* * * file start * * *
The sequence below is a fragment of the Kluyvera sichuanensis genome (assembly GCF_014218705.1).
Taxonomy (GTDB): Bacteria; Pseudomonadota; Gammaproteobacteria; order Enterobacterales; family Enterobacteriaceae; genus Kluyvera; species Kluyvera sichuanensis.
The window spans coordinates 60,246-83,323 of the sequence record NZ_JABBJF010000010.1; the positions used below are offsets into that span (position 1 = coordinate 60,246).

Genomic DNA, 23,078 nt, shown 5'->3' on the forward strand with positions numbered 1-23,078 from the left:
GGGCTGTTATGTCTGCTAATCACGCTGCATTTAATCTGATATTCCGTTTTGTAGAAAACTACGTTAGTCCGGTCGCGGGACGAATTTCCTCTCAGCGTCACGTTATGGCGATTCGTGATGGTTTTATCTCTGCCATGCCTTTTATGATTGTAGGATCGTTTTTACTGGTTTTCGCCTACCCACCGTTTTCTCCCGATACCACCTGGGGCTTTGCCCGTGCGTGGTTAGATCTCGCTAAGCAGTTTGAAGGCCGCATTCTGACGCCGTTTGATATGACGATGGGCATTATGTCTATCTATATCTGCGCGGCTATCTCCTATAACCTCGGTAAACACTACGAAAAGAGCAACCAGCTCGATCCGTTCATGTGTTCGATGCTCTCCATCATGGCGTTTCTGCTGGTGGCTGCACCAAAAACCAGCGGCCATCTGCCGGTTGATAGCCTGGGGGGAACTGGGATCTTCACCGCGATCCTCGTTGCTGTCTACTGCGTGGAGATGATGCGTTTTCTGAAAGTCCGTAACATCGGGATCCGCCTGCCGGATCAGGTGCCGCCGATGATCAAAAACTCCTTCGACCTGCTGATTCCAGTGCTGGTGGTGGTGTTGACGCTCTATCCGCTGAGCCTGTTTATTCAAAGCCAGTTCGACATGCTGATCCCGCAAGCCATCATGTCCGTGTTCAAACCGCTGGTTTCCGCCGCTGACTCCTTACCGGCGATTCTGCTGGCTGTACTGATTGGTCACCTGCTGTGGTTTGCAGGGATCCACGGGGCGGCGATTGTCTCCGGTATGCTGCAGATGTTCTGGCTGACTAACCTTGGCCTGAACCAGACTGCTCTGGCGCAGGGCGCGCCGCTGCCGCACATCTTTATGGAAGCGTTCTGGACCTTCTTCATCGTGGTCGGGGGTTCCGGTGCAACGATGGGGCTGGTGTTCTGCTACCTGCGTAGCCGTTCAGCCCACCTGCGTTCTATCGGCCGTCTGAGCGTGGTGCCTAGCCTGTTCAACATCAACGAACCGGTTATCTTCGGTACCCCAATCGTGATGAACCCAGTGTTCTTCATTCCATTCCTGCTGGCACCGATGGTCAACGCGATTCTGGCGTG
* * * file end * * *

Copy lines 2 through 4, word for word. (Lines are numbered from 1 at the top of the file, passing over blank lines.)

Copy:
Taxonomy (GTDB): Bacteria; Pseudomonadota; Gammaproteobacteria; order Enterobacterales; family Enterobacteriaceae; genus Kluyvera; species Kluyvera sichuanensis.
The window spans coordinates 60,246-83,323 of the sequence record NZ_JABBJF010000010.1; the positions used below are offsets into that span (position 1 = coordinate 60,246).

Genomic DNA, 23,078 nt, shown 5'->3' on the forward strand with positions numbered 1-23,078 from the left: